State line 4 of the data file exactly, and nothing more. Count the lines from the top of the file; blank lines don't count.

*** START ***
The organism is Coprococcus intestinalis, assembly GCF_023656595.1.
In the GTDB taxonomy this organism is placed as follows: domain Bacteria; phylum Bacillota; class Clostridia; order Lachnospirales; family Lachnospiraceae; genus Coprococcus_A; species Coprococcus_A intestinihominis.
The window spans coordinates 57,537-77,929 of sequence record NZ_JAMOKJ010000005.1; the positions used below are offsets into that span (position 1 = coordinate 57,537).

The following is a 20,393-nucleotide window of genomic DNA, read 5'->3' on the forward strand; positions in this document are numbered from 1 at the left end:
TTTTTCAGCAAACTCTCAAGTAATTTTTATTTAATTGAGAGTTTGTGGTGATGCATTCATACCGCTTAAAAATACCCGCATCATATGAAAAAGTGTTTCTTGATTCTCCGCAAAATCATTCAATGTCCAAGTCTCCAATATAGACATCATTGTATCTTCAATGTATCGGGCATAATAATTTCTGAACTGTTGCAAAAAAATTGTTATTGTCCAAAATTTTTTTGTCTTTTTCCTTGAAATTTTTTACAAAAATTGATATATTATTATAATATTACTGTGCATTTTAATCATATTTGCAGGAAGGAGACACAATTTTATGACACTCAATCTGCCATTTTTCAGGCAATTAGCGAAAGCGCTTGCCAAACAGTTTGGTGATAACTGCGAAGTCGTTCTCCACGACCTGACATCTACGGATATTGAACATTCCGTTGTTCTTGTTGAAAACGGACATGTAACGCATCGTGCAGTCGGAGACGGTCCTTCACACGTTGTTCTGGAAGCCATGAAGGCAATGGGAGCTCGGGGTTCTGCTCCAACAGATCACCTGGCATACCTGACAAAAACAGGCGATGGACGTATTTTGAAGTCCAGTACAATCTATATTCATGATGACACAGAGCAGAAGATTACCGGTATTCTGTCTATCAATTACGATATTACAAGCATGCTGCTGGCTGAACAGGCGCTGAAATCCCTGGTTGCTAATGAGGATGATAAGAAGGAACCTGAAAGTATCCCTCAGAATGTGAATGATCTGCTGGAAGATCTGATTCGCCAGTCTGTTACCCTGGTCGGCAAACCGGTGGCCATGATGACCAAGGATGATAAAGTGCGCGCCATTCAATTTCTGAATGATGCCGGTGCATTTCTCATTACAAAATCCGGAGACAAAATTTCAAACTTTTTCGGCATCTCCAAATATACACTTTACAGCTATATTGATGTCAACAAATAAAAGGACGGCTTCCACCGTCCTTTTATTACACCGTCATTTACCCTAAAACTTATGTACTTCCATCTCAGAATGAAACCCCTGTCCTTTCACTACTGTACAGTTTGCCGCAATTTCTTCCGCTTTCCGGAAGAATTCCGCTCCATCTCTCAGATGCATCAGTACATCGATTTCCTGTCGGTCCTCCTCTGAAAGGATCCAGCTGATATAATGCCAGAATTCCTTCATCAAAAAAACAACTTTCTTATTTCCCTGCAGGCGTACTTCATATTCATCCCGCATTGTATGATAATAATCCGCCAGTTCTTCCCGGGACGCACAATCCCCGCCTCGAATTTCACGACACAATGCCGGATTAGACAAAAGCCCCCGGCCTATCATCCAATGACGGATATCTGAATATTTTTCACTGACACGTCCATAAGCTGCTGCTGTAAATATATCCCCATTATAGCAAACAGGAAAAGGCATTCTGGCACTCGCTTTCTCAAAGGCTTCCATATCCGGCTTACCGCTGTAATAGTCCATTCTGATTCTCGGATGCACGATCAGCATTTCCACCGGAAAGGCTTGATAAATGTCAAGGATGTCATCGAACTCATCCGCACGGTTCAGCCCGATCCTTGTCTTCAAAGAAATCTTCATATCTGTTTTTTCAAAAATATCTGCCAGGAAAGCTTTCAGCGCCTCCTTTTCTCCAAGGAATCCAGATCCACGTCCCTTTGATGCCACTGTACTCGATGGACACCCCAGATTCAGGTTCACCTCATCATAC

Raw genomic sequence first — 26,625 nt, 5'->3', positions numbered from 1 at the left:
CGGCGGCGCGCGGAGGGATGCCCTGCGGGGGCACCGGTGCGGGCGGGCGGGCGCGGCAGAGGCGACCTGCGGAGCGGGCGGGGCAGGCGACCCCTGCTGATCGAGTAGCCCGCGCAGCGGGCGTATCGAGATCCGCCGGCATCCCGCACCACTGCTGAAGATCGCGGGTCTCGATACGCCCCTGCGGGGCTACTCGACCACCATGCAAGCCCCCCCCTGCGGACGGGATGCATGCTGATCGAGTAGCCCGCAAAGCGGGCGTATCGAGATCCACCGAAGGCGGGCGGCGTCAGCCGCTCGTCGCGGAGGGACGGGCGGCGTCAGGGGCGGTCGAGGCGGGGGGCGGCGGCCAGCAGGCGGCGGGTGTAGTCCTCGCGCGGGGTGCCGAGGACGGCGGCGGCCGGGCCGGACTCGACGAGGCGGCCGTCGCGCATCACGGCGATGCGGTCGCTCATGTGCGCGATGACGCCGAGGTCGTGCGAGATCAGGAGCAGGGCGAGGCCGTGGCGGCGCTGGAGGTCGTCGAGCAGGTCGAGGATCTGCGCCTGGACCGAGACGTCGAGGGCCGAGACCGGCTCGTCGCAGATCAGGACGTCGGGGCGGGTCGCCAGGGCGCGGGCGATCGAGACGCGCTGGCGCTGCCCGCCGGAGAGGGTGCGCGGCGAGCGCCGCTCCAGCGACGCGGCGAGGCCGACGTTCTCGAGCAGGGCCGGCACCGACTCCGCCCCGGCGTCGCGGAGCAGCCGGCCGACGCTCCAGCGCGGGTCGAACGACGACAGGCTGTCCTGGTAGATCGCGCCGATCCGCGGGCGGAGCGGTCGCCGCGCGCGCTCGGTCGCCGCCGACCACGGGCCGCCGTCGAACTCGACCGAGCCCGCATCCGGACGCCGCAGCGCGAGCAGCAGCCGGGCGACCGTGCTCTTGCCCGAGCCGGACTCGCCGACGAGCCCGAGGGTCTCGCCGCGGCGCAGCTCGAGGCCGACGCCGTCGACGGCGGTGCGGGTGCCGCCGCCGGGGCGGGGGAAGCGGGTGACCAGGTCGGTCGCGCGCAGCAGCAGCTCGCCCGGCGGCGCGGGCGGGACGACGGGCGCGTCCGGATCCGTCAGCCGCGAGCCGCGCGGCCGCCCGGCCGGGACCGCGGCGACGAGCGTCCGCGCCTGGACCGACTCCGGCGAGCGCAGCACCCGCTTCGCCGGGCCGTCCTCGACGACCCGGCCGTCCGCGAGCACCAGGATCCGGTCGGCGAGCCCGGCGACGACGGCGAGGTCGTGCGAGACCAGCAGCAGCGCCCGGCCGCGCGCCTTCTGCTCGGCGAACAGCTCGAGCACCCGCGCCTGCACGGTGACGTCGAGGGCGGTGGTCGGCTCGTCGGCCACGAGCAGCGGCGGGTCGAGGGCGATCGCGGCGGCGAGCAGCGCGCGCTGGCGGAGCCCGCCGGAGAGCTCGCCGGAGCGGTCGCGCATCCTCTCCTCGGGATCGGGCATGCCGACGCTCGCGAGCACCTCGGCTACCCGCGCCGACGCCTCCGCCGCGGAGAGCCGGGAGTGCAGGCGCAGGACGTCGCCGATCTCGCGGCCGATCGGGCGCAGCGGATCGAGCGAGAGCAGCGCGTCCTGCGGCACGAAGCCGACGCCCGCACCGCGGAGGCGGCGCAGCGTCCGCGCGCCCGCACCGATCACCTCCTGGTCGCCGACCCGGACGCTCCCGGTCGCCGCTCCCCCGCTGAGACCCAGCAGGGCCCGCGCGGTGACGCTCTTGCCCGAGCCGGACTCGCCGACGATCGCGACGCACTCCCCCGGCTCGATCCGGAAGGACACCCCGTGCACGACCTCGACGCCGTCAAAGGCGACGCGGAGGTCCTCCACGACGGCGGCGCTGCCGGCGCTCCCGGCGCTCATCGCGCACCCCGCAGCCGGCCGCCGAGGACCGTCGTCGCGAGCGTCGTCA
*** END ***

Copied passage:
The following is a 20,393-nucleotide window of genomic DNA, read 5'->3' on the forward strand; positions in this document are numbered from 1 at the left end: